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Rotational Spectroscopy as a Sublime Tool for Identifying Organic Products of UV-Photolyzed Cosmic Ice Analogues

Presentation #134.03 in the session Laboratory Astrophysics (LAD) Division Meeting: The Salty Solar System II.

Published onJun 29, 2022
Rotational Spectroscopy as a Sublime Tool for Identifying Organic Products of UV-Photolyzed Cosmic Ice Analogues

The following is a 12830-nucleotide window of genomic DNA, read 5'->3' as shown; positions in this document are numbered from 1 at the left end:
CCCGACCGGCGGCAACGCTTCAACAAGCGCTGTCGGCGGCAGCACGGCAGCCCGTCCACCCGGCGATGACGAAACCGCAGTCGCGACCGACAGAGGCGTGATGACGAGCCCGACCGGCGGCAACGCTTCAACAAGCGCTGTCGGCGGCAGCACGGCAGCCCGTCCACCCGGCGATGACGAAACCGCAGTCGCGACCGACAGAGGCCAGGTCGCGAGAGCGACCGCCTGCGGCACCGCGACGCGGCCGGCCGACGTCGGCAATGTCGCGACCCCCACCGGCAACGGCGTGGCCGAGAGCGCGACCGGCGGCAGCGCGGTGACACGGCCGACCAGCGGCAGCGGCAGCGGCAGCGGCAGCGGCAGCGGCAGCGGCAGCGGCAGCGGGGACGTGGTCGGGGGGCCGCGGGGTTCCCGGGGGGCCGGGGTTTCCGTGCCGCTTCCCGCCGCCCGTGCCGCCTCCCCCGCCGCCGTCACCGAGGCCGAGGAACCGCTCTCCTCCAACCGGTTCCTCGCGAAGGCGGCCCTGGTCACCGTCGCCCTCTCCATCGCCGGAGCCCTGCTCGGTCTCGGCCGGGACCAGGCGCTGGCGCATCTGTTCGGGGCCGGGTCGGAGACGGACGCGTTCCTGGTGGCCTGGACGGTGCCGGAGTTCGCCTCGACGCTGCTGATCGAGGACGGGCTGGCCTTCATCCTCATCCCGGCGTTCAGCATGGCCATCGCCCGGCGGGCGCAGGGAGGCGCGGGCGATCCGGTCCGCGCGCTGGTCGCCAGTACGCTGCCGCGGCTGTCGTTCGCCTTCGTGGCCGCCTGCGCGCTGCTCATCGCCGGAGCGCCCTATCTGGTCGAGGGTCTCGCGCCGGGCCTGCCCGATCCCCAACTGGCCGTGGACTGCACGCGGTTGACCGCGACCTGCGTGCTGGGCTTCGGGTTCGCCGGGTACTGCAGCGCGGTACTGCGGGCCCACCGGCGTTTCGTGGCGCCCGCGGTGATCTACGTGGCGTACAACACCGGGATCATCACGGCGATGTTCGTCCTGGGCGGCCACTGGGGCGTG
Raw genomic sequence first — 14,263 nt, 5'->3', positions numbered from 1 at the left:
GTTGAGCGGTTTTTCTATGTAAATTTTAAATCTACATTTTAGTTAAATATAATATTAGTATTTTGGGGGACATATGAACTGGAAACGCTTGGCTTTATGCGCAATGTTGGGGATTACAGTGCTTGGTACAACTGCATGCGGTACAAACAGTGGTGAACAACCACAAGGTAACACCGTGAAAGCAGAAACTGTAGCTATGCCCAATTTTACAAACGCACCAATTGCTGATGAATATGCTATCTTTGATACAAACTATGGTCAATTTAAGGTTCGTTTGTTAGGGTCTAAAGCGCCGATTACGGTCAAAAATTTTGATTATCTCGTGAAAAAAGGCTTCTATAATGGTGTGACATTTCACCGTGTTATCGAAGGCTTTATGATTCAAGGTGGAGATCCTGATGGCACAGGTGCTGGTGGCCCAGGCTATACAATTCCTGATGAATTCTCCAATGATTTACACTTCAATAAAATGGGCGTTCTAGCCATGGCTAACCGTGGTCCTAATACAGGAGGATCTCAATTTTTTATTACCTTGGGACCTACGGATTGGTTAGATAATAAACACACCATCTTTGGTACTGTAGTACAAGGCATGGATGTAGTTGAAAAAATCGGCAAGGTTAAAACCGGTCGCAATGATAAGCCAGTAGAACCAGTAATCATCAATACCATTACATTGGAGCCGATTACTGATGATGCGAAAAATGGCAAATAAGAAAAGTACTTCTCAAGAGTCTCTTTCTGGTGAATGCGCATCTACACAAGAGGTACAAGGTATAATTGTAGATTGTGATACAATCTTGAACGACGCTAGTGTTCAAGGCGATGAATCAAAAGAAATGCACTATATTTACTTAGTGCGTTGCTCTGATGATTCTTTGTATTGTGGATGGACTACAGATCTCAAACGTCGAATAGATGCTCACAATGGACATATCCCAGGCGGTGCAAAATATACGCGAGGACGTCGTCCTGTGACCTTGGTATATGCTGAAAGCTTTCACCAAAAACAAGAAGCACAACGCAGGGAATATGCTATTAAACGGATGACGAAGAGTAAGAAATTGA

A variety of organic compounds have been detected in comets, meteorites, and the cold gas enveloping young stellar objects. These compounds display a range of complexity and include complex organic molecules (COMs) that have astrobiological implications. Laboratory studies of energetically processed interstellar, planetary, and cometary ice analogues have demonstrated a large inventory of chemical formation routes and require sensitive analytical techniques to identify the composition of ice and gas products formed during processing. The unique identification of organics can be challenging and often requires structure-specific techniques to identify structural isomers, conformers, and isotopologues. We present the approaches used in the Sublimation of Laboratory Ices Millimeter/submillimeter Experiment (SubLIME), which uses the structure-specificity of rotational spectroscopy to identify the composition and abundance ratios of sublimated products of UV-photolyzed ice samples. Ice samples are photolyzed at low temperature (~10 K) and slowly heated to 300 K to sublimate the volatile products. The sublimated gas mixture is then analyzed with millimeter/submillimeter spectroscopy, and the resulting spectra can be directly compared to observational spectra collected with submillimeter/far-IR telescopes. We will present the experimental set-up and new results of UV-photolyzed interstellar ice analogues containing water (H2O), carbon monoxide (CO), and methanol (CH3OH). Formation routes for identified COMs will be proposed for follow-up experimental and theoretical investigations.

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